CNN reports on the effort to save stranded dolphins in the Florida Keys:
A veterinarian injects the mammals with vitamin E to help with muscle cramping. Unable to eat on their own, they are fitted with a feeding tube to get them the needed nutrition.
The veterinarians are being helped by hoards of what I guess would be called pro-(dolphin-)life extremists:
The dolphins were placed in a water pen where they have been given round-the-clock care by hundreds of volunteers who signed up for four-hour shifts.
No judges seem to be standing in the way this time. The contradiction is obvious to some, and Chana Meira expresses it best:
Now, if only we can get folks to save the humans with as much enthusiasm:
The great contradiction we suspected would come. The fine state of Florida considers human life to be expendable. Yet, in the Florida Keys, the rush is on … to tube feed helpless dolphins.
I am all for compassion toward our mammal friends. But for crying out loud, is there some reason why we humans do not rate with some groups?
I mean, we cannot be too bad, since we are helping these poor dolphins, after all.
(Jason Hayes has more extensive comments.)
Q. Iâ€™ve read that you think humans and animals are equal. Do you really believe that a human being is no more valuable than an animal?
A. I argued in the opening chapter of Animal Liberation that humans and animals are equal in the sense that the fact that a being is human does not mean that we should give the interests of that being preference over the similar interests of other beings. That would be speciesism, and wrong for the same reasons that racism and sexism are wrong. Pain is equally bad, if it is felt by a human being or a mouse. We should treat beings as individuals, rather than as members of a species. …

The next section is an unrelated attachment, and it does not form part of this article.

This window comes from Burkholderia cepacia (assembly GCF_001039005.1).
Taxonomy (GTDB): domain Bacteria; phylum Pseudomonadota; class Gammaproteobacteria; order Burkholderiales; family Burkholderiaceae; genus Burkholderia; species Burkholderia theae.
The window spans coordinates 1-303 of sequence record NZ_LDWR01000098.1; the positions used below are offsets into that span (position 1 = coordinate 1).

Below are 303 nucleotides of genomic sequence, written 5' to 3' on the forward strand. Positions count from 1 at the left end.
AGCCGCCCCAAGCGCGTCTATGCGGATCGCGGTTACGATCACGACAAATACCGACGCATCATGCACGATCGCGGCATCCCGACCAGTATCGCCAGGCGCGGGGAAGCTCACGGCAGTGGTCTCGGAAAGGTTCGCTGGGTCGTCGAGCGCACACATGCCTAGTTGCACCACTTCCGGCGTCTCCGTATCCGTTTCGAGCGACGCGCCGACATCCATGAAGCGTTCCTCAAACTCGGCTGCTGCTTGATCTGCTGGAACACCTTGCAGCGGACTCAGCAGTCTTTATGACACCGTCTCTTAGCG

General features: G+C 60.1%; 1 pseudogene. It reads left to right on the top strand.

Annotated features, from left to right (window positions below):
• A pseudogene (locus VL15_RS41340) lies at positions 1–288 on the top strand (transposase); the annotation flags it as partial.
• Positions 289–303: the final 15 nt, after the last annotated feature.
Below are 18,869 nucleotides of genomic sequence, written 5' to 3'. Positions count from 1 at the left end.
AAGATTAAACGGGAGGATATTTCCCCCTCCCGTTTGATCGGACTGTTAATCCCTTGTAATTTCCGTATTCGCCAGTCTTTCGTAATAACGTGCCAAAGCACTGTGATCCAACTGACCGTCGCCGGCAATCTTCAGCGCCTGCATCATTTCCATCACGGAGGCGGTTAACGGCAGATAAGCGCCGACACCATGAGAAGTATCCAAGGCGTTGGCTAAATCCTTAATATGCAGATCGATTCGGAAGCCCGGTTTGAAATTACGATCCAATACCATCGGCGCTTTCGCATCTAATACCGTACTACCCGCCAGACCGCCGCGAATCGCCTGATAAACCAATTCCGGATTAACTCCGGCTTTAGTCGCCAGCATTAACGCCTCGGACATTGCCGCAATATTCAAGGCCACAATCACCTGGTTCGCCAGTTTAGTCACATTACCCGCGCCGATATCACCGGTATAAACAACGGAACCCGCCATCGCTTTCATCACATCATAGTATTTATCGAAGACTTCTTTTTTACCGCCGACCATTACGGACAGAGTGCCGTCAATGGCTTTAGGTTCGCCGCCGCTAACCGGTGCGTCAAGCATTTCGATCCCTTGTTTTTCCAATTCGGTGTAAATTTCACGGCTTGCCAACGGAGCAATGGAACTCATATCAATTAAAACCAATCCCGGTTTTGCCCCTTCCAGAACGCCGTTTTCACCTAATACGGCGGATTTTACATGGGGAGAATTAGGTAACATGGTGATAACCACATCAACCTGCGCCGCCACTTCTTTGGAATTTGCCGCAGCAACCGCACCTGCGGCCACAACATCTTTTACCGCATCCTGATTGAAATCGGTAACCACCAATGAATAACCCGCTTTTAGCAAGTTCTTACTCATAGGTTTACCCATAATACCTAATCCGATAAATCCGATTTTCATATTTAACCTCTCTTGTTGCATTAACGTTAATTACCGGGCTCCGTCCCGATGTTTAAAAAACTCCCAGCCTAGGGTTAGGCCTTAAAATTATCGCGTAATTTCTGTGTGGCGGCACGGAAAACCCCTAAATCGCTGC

Q. You have been quoted as saying: “Killing a defective infant is not morally equivalent to killing a person. Sometimes it is not wrong at all.” Is that quote accurate?
A. It is accurate, but can be misleading if read without an understanding of what I mean by the term â€œpersonâ€ (which is discussed in Practical Ethics, from which that quotation is taken). I use the term “person” to refer to a being who is capable of anticipating the future, of having wants and desires for the future. As I have said in answer to the previous question, I think that it is generally a greater wrong to kill such a being than it is to kill a being that has no sense of existing over time. Newborn human babies have no sense of their own existence over time. So killing a newborn baby is never equivalent to killing a person, that is, a being who wants to go on living. …
So, in this twisted world, it makes more sense to tube-feed adult dolphins than human babies, or disabled humans like Terri Schiavo.
(See also my previous post on Peter Singer, here.)